Read More »

The Kids Are Alright: Miss Kiet’s Children »

Miss-Kiets-Children-Photo FEAT

By Jeremy Carr. Young Haya is having a rough time. At the beginning of the documentary Miss Kiet’s Children, this precocious primary school…

Read More »

Swimming in Poetry: The Shape of Water »

shape2

By Elias Savada. When Guillermo del Toro makes a film, people take notice. For me, these are delicious, often unsettling – and sensitive…

Read More »

Various Industries Post-Independence: New African Cinema by Valérie K. Orlando »

Le silence de la forêt (The Forest; Bassek Ba Kobhio and Didier Ouenangare, 2003)

A Book Review by Cecilia A. Zoppelletto. Charting the recent film industry of an entire continent is an unimaginable task and, even…

Read More »

A Stilted, Flat Wonder Wheel »

Wonder-Wheel 01

By Elias Savada. Woody Allen has gone dumpster diving. His new film, Wonder Wheel, is anything but wondrous. In fact, it stinks. The…

Read More »

Melville at 100: Le samouraï from Criterion »

melville-jean-pierre

By Tony Williams. Initially released in 2005, this new edition of Jean-Pierre Melville’s outstanding film has only one new feature to complement…

Read More »

Early Programming in the Midwest: Saving Brinton »

saving_brinton_still_1_mike_outside feat

By Jeremy Owen. Documentaries about cinema are today so numerous that they are close to a genre in their own right and,…

Read More »

Double Vision: The Breadwinner »

Breadwinner FEAT

By Jeremy Carr. The power and purpose of storytelling is essential to The Breadwinner, the newly released animated adaptation of Deborah Ellis’ 2000…

Read More »

From Novel to Transformation – The Making and Remaking of China’s “Red Classics”: Politics, Aesthetics, and Mass Culture, Edited by Rosemary Roberts and Li Li »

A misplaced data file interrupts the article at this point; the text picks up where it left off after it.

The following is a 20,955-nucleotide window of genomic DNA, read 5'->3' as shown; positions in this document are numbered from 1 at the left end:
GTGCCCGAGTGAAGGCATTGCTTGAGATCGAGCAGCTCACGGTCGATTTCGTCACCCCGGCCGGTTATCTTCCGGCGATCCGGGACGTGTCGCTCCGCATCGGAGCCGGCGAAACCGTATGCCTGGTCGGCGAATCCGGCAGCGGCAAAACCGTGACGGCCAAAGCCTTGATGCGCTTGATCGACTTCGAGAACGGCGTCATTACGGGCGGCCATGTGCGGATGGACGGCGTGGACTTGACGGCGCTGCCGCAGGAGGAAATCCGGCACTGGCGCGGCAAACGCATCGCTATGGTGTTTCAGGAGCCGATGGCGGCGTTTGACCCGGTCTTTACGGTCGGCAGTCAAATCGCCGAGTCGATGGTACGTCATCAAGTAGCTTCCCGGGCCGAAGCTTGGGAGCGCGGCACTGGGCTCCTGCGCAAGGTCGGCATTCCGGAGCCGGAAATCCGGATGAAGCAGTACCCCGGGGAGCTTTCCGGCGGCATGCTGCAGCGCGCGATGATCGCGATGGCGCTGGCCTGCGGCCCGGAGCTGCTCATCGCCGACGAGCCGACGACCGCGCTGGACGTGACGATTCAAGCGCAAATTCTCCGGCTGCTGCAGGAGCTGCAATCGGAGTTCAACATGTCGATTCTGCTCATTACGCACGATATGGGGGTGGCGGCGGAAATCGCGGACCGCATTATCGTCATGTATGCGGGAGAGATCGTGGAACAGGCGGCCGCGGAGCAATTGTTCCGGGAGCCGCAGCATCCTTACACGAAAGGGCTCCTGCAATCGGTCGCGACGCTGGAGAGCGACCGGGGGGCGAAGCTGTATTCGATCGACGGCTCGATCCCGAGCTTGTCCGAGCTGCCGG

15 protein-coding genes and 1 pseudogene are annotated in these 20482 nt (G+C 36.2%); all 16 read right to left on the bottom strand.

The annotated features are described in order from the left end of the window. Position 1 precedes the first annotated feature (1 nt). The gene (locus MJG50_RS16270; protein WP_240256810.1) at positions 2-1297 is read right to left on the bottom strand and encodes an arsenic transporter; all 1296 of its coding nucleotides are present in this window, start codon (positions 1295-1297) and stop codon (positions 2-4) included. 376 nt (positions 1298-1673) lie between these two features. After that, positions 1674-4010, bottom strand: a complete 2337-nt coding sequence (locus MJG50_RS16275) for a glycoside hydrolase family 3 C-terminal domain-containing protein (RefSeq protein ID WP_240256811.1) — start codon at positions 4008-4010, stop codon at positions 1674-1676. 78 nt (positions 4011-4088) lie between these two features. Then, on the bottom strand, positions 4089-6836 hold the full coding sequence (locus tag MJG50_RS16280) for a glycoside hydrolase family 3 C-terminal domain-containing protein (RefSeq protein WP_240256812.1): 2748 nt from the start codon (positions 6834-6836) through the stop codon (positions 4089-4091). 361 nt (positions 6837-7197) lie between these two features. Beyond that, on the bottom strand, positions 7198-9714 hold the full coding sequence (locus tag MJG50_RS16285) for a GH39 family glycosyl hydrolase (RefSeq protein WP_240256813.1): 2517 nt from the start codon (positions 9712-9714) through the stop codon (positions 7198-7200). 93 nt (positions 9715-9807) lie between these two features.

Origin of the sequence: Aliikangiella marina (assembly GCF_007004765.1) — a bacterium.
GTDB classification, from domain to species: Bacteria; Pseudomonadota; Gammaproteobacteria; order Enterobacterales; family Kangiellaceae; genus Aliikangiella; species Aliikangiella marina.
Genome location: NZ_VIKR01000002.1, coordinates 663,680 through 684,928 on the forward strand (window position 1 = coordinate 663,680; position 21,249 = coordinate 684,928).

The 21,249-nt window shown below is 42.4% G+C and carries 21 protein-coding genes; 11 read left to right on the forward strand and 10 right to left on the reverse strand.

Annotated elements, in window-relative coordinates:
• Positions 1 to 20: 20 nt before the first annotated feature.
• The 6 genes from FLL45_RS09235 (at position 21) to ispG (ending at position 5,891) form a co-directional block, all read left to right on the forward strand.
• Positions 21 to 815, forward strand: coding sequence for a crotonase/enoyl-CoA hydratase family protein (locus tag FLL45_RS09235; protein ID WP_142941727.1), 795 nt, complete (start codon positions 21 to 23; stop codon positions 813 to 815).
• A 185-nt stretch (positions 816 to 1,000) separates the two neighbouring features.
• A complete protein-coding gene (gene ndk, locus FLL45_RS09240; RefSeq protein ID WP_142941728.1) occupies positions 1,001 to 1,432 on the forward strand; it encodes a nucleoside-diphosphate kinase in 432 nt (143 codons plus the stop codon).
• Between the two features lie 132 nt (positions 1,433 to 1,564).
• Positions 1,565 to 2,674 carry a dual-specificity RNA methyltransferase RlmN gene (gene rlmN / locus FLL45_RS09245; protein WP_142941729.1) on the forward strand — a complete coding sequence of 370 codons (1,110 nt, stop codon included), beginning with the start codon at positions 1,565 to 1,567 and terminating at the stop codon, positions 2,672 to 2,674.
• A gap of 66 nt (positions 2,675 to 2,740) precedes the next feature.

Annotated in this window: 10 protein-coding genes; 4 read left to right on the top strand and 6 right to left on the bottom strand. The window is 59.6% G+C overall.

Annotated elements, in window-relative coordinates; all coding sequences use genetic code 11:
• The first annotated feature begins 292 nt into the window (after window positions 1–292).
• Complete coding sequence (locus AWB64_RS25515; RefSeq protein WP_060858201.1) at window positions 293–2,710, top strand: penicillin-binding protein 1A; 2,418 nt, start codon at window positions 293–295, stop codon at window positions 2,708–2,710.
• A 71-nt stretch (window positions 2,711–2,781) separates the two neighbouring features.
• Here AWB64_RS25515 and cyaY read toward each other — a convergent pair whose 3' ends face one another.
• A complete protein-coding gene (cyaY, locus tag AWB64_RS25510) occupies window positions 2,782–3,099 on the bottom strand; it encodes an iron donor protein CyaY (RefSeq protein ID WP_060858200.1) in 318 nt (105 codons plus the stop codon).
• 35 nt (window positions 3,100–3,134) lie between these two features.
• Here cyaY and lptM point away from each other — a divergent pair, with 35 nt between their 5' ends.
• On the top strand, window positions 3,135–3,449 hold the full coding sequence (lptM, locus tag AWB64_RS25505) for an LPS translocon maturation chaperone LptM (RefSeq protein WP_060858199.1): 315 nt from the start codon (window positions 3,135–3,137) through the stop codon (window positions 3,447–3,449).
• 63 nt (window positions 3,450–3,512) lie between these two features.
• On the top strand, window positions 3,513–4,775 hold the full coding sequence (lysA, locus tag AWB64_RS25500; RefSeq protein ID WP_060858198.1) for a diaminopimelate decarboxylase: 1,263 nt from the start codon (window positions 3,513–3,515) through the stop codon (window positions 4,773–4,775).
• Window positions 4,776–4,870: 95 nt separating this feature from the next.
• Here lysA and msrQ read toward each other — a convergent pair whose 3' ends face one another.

Red Detachment of Women (1961)

A Book Review by Tony Williams. On the surface, most of this edited collection of essays from Hong Kong University Press (2017) appears to…

Read More »

In Defiance of Hollywood – Trying to Get Over: African American Directors after Blaxpoitation, 1977-1986 by Keith Corson »

Sidney Poitier directing Traces (1981)

A Book Review by Louis J. Wasser. The film director’s traditional conflict between making an artistic statement and making a film that…

Read More »

Verity Less Lively: Flesh and Blood »

flesh_and_blood_01

By Dean Goldberg. There’s an often quoted line attributed to director Alfred Hitchcock that goes like this: “Drama is life with the…

Read More »

Novitiate: Life Entombed »

novitiate feat

By Christopher Sharrett. I have always been curious about the lives of nuns, mainly because I suffered under their twisted physical and…

Read More »

A Bloody (Laugh) Riot: Mayhem »

Mayhem 01

By Elias Savada. The tongue-in-check, over-the-top aspect of Mayhem, a looney tune of a film from director Joe Lynch, offers a steroid-infused day…

Read More »

“Shift to Sincere”: A Gray State »